Each Wednesday we tell you which three English-language cases and which French-language case have been the most viewed* on CanLII and we give you a small sense of what the cases are about.
For this last week:
1. Milne Estate (Re), 2018 ONSC 4174
 The fundamental problem with the Estate Trustee’s position is that the Primary and Secondary Wills overlap entirely. Each Secondary Will applies to virtually all property of the testator. There are no exclusions. These could be but have not been probated. The Primary Wills seek to carve out a variable subset of the property that is and remains subject to the Secondary Will without subtracting such property from the secondary estate and to do so based upon the subsequent, subjective determinations of the Estate Trustees as to what is desirable. In my view, this cannot be done.
2. Zheng v Your New Car Calgary Inc, 2015 ABQB 121
 The Plaintiff refers to Bhasin v. Hrynew, 2014 SCC 71 (CanLII), 2014 Carswell Alta 2046 (S.C.C.), Spartek Systems Inc. v. Brown, 2014 Carswell Alta 1496, (Q.B.), and Tirecraft ( supra). Bhasin deals with the duty of good faith in contractual dealings. The latter two cases provide some guidelines as to when the courts may consider it appropriate to lift the corporate veil. Some examples are where the corporation is used as a shield for fraudulent or improper conduct, where the shareholder treats itself and the corporation interchangeably, where the corporation is created to deflect monies from their proper use, and where the company is a sham, cloak or alter ego.
3. Mikisew Cree First Nation v. Canada (Governor General in Council), 2018 SCC 40
 Since this Court’s landmark decision in Haida Nation v. British Columbia (Minister of Forests), 2004 SCC 73 (CanLII),  3 S.C.R. 511, the duty to consult has played a critical role in ensuring that Aboriginal and treaty rights receive meaningful protection. Grounded in the honour of the Crown, this duty requires the Crown to consult (and if appropriate, accommodate) Aboriginal peoples before taking action that may adversely affect their asserted or established rights under s. 35 of the Constitution Act, 1982. The appellant Mikisew Cree First Nation argues that the Crown had a duty to consult them on the development of environmental legislation that had the potential to adversely affect their treaty rights to hunt, trap, and fish. This Court must therefore answer a vexing question it has left open in the past: Does the duty to consult apply to the law-making process?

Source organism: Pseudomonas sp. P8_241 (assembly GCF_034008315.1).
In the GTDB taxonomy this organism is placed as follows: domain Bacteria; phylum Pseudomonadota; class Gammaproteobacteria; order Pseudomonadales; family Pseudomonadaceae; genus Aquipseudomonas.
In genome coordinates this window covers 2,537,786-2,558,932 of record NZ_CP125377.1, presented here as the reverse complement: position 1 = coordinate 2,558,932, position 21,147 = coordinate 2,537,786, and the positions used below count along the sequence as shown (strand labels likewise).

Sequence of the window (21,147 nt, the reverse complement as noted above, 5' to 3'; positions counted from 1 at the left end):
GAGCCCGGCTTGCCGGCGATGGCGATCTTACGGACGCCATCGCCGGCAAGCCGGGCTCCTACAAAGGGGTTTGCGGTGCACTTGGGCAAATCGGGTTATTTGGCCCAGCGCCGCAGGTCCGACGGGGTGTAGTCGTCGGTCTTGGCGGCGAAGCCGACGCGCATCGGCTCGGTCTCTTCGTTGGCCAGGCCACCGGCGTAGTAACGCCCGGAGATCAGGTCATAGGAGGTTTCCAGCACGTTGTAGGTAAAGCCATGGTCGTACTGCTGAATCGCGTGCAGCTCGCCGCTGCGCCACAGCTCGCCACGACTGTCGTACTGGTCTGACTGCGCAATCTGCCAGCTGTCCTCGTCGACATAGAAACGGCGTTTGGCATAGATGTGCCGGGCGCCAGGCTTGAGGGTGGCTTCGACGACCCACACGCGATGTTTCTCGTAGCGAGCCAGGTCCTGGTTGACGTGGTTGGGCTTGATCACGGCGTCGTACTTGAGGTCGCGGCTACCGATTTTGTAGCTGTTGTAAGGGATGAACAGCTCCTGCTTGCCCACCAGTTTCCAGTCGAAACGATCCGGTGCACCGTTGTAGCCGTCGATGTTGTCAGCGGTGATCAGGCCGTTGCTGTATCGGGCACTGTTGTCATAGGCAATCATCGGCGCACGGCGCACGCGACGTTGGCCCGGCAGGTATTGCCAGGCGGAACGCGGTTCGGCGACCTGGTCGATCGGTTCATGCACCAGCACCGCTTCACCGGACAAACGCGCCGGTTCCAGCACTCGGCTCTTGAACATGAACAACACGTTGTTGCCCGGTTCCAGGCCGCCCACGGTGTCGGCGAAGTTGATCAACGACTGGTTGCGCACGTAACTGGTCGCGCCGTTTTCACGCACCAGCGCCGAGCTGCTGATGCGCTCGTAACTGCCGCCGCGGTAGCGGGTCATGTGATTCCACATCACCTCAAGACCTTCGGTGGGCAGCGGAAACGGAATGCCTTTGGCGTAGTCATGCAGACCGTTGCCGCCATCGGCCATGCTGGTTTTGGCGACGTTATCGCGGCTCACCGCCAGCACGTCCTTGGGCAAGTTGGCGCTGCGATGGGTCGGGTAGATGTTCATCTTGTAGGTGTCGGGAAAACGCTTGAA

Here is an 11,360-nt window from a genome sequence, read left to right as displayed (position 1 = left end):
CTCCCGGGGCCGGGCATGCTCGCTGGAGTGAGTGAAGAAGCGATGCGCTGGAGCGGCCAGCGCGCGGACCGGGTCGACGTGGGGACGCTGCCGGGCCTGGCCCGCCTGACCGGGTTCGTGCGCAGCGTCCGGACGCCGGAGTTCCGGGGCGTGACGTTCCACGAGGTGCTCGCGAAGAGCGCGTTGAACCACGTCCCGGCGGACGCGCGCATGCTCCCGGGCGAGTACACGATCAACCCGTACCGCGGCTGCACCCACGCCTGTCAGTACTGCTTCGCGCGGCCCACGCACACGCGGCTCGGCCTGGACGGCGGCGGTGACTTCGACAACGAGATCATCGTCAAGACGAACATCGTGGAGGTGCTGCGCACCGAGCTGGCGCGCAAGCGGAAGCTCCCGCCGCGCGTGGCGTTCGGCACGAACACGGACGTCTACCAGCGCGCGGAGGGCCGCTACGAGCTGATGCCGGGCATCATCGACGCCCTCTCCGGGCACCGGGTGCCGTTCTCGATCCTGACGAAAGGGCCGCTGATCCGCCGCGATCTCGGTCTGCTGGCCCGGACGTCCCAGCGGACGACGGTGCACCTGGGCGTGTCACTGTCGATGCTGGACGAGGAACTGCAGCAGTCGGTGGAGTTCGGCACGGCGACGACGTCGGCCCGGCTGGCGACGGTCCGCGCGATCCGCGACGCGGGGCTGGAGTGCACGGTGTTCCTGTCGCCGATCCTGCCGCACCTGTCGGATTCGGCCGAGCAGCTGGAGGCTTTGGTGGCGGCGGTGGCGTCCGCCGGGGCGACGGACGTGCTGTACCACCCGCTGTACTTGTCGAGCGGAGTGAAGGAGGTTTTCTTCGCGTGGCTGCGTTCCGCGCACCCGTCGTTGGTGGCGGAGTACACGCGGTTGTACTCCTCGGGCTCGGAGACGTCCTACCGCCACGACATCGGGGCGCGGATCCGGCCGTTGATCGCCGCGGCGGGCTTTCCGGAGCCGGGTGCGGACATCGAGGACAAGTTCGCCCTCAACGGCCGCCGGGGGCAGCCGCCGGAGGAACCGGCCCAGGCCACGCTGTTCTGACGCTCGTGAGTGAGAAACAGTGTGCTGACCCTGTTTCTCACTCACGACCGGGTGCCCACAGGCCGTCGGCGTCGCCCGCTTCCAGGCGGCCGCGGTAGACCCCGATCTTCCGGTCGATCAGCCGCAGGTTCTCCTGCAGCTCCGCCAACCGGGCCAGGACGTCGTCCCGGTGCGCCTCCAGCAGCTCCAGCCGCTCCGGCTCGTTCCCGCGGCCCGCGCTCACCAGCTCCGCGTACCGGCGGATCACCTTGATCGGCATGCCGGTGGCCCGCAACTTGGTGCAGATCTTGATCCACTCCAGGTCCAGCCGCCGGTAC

The most-consulted French-language decision was Mikisew Cree First Nation c. Canada (Gouverneur général en conseil), 2018 CSC 40
 Depuis l’arrêt de principe Nation haïda c. Colombie‑Britannique (Ministre des Forêts), 2004 CSC 73 (CanLII),  3 R.C.S. 511, l’obligation de consulter a joué un rôle central pour garantir une véritable protection aux droits ancestraux et issus de traités. Ancrée dans le principe de l’honneur de la Couronne, l’obligation en question exige que cette dernière consulte les peuples autochtones (et, s’il y a lieu, trouve des accommodements) avant de prendre des mesures susceptibles d’avoir un effet préjudiciable sur les droits protégés par l’art. 35 de la Loi constitutionnelle de 1982 faisant l’objet d’une revendication ou dont l’existence a été établie. L’appelante, la Mikisew Cree First Nation, soutient que la Couronne avait l’obligation de la consulter en ce qui concerne l’élaboration d’une loi de protection environnementale susceptible d’avoir un effet préjudiciable sur les droits de ses membres de chasser, de piéger et de pêcher garantis par traité. La Cour doit donc répondre à une question épineuse laissée à ce jour sans réponse : L’obligation de consulter s’applique‑t‑elle au processus législatif?
* As of January 2014 we measure the total amount of time spent on the pages rather than simply the number of hits; as well, a case once mentioned won’t appear again for three months.